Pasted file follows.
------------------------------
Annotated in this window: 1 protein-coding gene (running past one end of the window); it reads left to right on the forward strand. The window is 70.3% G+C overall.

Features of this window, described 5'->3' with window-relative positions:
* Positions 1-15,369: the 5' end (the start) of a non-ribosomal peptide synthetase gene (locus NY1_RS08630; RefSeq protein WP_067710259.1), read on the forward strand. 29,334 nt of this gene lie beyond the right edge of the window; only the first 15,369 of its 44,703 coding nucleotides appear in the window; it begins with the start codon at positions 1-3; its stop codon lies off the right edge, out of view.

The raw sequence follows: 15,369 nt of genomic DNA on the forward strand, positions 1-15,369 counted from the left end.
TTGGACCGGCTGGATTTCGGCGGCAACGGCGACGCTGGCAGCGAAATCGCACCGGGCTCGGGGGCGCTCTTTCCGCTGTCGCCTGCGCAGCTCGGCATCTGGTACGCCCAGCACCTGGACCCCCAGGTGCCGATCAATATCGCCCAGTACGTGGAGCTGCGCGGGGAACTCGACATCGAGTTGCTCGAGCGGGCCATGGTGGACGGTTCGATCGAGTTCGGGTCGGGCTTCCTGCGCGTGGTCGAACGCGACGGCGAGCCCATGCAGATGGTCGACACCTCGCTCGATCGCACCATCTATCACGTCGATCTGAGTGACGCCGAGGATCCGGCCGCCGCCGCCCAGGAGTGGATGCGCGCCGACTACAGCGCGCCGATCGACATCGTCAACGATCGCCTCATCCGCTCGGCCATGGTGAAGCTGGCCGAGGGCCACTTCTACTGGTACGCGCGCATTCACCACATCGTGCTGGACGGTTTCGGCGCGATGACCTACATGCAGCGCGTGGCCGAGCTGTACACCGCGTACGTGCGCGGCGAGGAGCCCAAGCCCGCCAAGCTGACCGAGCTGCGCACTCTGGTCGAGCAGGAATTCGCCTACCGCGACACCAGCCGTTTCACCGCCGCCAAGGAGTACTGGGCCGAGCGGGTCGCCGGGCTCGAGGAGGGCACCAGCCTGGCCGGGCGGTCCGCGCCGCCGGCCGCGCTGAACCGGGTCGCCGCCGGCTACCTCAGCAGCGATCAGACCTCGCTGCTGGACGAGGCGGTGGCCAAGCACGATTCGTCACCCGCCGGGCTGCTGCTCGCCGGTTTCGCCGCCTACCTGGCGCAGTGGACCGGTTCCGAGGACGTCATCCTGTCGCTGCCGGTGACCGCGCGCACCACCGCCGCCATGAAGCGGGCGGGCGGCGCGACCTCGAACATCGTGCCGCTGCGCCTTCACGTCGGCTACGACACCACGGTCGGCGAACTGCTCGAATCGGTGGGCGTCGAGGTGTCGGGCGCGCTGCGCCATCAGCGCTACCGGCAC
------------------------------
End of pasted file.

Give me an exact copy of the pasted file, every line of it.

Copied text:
Annotated in this window: 1 protein-coding gene (running past one end of the window); it reads left to right on the forward strand. The window is 70.3% G+C overall.

Features of this window, described 5'->3' with window-relative positions:
* Positions 1-15,369: the 5' end (the start) of a non-ribosomal peptide synthetase gene (locus NY1_RS08630; RefSeq protein WP_067710259.1), read on the forward strand. 29,334 nt of this gene lie beyond the right edge of the window; only the first 15,369 of its 44,703 coding nucleotides appear in the window; it begins with the start codon at positions 1-3; its stop codon lies off the right edge, out of view.

The raw sequence follows: 15,369 nt of genomic DNA on the forward strand, positions 1-15,369 counted from the left end.
TTGGACCGGCTGGATTTCGGCGGCAACGGCGACGCTGGCAGCGAAATCGCACCGGGCTCGGGGGCGCTCTTTCCGCTGTCGCCTGCGCAGCTCGGCATCTGGTACGCCCAGCACCTGGACCCCCAGGTGCCGATCAATATCGCCCAGTACGTGGAGCTGCGCGGGGAACTCGACATCGAGTTGCTCGAGCGGGCCATGGTGGACGGTTCGATCGAGTTCGGGTCGGGCTTCCTGCGCGTGGTCGAACGCGACGGCGAGCCCATGCAGATGGTCGACACCTCGCTCGATCGCACCATCTATCACGTCGATCTGAGTGACGCCGAGGATCCGGCCGCCGCCGCCCAGGAGTGGATGCGCGCCGACTACAGCGCGCCGATCGACATCGTCAACGATCGCCTCATCCGCTCGGCCATGGTGAAGCTGGCCGAGGGCCACTTCTACTGGTACGCGCGCATTCACCACATCGTGCTGGACGGTTTCGGCGCGATGACCTACATGCAGCGCGTGGCCGAGCTGTACACCGCGTACGTGCGCGGCGAGGAGCCCAAGCCCGCCAAGCTGACCGAGCTGCGCACTCTGGTCGAGCAGGAATTCGCCTACCGCGACACCAGCCGTTTCACCGCCGCCAAGGAGTACTGGGCCGAGCGGGTCGCCGGGCTCGAGGAGGGCACCAGCCTGGCCGGGCGGTCCGCGCCGCCGGCCGCGCTGAACCGGGTCGCCGCCGGCTACCTCAGCAGCGATCAGACCTCGCTGCTGGACGAGGCGGTGGCCAAGCACGATTCGTCACCCGCCGGGCTGCTGCTCGCCGGTTTCGCCGCCTACCTGGCGCAGTGGACCGGTTCCGAGGACGTCATCCTGTCGCTGCCGGTGACCGCGCGCACCACCGCCGCCATGAAGCGGGCGGGCGGCGCGACCTCGAACATCGTGCCGCTGCGCCTTCACGTCGGCTACGACACCACGGTCGGCGAACTGCTCGAATCGGTGGGCGTCGAGGTGTCGGGCGCGCTGCGCCATCAGCGCTACCGGCAC